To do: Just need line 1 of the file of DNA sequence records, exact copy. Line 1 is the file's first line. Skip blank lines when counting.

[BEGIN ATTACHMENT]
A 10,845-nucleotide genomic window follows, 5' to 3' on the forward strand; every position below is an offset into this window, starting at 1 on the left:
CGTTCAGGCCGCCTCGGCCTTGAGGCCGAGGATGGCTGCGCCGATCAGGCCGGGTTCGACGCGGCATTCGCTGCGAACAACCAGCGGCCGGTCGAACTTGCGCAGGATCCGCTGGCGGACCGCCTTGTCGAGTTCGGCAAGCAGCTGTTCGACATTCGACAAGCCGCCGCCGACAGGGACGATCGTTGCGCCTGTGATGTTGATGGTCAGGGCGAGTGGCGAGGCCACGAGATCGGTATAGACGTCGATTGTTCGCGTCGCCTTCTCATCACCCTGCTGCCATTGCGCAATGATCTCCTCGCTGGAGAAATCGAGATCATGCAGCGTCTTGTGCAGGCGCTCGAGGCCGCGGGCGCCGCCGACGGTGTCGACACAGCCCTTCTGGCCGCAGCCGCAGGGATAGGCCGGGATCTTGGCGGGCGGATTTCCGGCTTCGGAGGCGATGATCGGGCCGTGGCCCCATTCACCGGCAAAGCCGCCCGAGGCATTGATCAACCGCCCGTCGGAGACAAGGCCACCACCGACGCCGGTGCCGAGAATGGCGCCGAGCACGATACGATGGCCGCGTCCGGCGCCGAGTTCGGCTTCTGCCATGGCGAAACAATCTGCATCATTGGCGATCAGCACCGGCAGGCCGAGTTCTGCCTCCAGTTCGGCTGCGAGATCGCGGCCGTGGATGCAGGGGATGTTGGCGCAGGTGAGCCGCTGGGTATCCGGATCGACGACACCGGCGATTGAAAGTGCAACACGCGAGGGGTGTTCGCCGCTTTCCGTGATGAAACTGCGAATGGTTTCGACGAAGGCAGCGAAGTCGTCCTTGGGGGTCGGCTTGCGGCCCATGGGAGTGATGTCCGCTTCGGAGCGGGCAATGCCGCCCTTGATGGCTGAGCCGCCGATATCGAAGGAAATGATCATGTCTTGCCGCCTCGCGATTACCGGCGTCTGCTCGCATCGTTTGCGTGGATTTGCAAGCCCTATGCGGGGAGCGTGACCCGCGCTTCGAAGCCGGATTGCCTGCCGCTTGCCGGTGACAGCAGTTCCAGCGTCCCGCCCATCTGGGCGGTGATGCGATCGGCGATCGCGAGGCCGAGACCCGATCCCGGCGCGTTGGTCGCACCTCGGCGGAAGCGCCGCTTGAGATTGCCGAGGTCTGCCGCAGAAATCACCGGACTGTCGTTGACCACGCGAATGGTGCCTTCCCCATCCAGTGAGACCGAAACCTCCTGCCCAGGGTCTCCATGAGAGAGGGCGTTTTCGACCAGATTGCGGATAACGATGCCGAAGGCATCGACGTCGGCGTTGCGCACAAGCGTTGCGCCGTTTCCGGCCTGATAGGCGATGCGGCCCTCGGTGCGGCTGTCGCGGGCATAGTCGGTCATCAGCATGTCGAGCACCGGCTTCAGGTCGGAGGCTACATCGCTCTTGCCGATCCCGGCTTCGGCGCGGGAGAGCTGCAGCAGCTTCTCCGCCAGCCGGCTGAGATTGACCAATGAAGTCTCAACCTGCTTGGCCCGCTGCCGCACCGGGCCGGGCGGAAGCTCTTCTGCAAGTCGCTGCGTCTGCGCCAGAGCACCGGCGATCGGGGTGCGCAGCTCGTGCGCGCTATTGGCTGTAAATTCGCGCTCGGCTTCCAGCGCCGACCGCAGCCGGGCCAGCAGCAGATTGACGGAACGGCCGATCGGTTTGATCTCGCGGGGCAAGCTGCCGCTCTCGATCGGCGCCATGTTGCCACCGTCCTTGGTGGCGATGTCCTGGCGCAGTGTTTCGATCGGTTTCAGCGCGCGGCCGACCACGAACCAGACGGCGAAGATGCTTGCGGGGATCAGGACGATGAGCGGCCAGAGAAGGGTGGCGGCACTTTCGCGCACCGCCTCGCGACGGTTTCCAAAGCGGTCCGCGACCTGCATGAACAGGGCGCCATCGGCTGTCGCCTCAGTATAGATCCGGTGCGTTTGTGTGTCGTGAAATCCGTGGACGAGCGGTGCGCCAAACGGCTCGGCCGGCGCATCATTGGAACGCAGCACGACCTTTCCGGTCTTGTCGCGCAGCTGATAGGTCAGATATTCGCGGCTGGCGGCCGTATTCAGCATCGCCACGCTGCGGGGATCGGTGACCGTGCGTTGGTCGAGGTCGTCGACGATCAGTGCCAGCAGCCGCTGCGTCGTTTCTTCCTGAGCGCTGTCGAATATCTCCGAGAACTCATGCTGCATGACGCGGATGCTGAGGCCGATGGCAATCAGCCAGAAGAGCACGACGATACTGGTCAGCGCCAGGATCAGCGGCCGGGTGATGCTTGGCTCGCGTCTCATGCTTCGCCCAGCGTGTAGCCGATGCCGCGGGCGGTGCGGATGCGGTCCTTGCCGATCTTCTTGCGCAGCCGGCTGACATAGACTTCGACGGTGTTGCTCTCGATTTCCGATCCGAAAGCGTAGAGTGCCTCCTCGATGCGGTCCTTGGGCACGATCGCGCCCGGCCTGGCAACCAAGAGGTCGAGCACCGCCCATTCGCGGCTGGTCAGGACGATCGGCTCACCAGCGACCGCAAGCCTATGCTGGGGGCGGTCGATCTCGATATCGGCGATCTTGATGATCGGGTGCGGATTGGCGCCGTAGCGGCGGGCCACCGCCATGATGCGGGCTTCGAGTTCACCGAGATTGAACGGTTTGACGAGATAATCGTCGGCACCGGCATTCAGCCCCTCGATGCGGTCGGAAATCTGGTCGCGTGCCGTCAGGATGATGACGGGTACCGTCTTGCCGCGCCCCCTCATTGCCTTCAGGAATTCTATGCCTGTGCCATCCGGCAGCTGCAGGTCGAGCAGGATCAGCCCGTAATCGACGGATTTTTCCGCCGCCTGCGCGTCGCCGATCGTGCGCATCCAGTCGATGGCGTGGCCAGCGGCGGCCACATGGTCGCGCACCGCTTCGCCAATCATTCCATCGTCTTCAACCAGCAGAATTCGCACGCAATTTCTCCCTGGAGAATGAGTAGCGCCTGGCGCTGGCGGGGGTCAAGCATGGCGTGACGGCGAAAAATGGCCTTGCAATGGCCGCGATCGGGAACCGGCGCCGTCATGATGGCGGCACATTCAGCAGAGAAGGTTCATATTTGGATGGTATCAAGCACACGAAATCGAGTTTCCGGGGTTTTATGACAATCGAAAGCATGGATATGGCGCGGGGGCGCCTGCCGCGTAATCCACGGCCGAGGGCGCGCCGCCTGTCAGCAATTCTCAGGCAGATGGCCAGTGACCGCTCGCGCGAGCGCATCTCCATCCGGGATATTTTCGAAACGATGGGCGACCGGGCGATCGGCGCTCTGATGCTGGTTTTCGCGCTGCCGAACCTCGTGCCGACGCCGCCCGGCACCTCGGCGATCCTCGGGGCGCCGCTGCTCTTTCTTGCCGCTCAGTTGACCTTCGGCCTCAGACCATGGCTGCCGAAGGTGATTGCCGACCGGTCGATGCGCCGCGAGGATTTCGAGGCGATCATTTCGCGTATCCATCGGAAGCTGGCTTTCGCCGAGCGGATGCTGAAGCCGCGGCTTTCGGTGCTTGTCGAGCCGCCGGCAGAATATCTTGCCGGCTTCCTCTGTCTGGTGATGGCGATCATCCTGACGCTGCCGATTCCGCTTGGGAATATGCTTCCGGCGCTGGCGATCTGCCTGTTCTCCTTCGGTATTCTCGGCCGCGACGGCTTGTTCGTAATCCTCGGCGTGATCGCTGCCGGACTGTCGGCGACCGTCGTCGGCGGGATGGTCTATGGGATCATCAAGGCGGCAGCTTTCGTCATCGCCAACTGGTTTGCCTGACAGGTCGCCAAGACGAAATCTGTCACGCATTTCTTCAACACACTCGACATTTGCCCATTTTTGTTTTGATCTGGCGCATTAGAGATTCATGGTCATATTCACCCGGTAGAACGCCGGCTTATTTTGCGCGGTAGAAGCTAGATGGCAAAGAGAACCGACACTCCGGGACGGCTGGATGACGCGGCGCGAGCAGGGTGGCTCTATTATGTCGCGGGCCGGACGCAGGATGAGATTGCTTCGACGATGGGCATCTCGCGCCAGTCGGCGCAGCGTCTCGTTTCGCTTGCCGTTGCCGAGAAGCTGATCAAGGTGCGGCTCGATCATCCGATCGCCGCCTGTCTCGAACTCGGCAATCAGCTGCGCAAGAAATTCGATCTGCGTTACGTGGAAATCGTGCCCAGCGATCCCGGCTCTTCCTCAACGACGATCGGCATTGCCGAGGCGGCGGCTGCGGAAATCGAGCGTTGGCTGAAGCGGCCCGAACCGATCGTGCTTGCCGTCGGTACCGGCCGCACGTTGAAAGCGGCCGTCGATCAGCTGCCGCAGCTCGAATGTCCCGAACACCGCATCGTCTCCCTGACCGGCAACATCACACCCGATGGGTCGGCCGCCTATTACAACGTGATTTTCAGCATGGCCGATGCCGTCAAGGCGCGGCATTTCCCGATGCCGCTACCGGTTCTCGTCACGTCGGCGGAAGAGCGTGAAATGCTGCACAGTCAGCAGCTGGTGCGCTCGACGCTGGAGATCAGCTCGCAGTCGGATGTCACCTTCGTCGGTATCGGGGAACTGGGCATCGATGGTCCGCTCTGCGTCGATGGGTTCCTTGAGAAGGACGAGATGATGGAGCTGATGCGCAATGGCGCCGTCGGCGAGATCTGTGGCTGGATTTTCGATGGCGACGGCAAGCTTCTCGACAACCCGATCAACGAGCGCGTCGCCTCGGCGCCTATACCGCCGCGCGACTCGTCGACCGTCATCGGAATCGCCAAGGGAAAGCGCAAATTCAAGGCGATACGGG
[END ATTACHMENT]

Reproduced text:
A 10,845-nucleotide genomic window follows, 5' to 3' on the forward strand; every position below is an offset into this window, starting at 1 on the left: